Ex Parte Appointment of a Receiver Confirmed
Senior Counsel | Real Estate
Associate | Real Estate

The New York County Supreme Court recently held that in the event of foreclosure, a receiver can be appointed, regardless of necessity, when the parties have contracted for such appointment.

24 West 57 APF LLC (“Defendant”) refinanced outstanding debt by obtaining a mortgage of $60 million dollars from Wells Fargo (“Plaintiff”), secured by the property located at 24/26 W 57th Street, New York, NY. The parties signed the loan documents in 2019, and specifically a mortgage and security agreement (the “Agreement”) on September 27, 2019. After multiple extensions, the loan matured on August 1, 2023. Defendant failed to repay the loan in full on the maturity date. Thus, Plaintiff declared an event of default on August 3, 2023. On January 25, 2024, Plaintiff filed a complaint with the New York County Supreme Court to foreclose on the property and appoint a receiver.[1]

The Agreement allowed Plaintiff to apply for the appointment of a receiver, regardless of circumstance. A receiver takes possession of the property, collects rent and otherwise operates and preserves the property during foreclosure. The applicable provision of the Agreement is as follows:

Upon the occurrence and during the continuance of any Event of Default, Borrower agrees that Lender may [ . . . ] in its sole discretion [ . . . ] apply for the appointment of a receiver, trustee, liquidator or conservator of the Property, without notice to Borrower, which notice Borrower expressly waives, and without regard for the adequacy of the security for the Debt and without regard for the solvency of Borrower, any guarantor or indemnitor under the Loan or any other Person liable for the payment of the Debt and whose appointment Borrower expressly consents to take possession of and to operate the Property and to collect the Rents and to otherwise protect and preserve the Property.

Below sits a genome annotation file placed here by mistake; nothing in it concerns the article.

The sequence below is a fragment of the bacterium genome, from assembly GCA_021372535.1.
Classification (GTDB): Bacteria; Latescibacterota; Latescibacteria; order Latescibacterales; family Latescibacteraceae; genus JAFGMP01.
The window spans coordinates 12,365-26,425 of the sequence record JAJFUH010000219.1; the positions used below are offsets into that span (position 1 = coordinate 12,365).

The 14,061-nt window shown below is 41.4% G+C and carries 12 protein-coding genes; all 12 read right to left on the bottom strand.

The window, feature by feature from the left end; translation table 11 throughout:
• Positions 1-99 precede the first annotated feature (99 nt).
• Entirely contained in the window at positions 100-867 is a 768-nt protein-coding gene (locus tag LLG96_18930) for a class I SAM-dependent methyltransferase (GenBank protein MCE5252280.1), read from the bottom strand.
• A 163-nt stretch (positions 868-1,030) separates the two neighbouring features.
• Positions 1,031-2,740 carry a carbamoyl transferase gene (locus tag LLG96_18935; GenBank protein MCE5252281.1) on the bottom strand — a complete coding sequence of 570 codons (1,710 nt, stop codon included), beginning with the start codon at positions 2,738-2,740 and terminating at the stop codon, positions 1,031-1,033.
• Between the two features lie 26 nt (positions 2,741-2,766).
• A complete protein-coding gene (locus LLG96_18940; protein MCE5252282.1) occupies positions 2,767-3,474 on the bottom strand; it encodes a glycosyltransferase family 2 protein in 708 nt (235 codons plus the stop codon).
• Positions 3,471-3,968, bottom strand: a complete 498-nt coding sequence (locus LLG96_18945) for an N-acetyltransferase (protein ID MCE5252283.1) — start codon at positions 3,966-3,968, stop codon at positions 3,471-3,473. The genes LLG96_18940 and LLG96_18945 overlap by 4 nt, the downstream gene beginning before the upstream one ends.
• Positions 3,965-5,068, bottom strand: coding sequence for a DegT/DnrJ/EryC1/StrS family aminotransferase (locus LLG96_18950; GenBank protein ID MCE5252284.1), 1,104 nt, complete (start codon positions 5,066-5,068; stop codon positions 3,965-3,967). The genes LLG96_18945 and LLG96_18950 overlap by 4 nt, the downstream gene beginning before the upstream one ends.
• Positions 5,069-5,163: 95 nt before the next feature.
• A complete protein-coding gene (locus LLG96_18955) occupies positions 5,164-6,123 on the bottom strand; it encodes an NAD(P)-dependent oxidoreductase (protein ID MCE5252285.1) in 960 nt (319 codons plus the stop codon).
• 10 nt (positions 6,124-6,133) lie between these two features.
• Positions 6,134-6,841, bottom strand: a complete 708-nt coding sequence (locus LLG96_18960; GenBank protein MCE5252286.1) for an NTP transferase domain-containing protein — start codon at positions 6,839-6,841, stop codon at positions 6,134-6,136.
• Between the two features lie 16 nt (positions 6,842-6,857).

Plaintiff filed an ex parte motion to appoint a receiver on February 6, 2024. The Court granted this motion on February 13, 2024.[2] The Court granted Plaintiff’s motion because (1) the parties’ mortgage provided for it and (2) there was an event of default. In support of its decision, the Court relied on Real Property Law § 254(10), which states that “the appointment of a receiver in the event of a default is proper where parties to a mortgage agree to same even without notice or regard to the sufficiency of security.”[3] The Court further relied on Real Property Actions and Proceedings Law § 1325 which states that in the case of foreclosure, if the mortgage allows a receiver to be appointed without notice, then notice of a motion for such appointment is not required.

Defendant argued that Plaintiff’s motion should be denied because Plaintiff did not make the requisite showing of necessity.[4] Justice Khan rejected this argument and NY CPLR § 6401’s need for cause because the cases referenced by Defendant lacked an express contractual right to an ex parte receivership. The Court stated that precedent is clear; when there is an express right to appoint a receiver, a mortgagee does not have to prove necessity.

Justice Khan stated that Defendant had not demonstrated that a denial of the appointment would be an appropriate exercise of the Court’s discretion. This case affirms settled case law that when parties have contracted for the appointment of a receiver, one will be appointed, regardless of necessity.

[1] Complaint, Wells Fargo Bank, Nat’l. Ass’n v. 24 West 57 APF LLC et. al., (Index No. 850014/2024).

[2] Wells Fargo Bank, Nat’l Ass’n. v. 24 West 57 APF LLC, 2024 N.Y. Slip Op. 30483(U) (Trial Order), (2024).

[3] Id.

[4] Memorandum of Law of Defendant at 1, Wells Fargo Bank, Nat’l Ass’n. v. 24 West 57 APF LLC, 2024 N.Y. Slip Op. 30483(U) (Trial Order), (2024).

April 1, 2024
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